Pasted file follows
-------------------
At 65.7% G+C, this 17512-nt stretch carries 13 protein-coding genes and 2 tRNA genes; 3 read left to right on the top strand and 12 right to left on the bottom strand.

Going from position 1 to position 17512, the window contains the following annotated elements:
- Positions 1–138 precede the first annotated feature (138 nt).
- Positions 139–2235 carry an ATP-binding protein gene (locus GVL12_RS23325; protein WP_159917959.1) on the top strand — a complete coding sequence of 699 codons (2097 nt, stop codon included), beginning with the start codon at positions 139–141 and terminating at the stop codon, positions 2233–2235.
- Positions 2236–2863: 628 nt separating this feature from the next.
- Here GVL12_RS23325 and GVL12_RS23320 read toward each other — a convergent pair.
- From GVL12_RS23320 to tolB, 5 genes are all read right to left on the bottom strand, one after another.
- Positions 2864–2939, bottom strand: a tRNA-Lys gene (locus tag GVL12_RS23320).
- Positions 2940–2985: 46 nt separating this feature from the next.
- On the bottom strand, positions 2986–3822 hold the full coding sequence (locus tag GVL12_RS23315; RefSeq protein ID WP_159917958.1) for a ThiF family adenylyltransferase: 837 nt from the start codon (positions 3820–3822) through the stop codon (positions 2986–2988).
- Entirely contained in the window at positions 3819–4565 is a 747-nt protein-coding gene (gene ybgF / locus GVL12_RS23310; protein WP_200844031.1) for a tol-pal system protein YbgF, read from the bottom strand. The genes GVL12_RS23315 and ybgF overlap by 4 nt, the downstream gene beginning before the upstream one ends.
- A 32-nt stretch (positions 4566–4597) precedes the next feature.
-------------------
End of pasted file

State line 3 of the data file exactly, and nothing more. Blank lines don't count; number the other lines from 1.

- Positions 1–138 precede the first annotated feature (138 nt).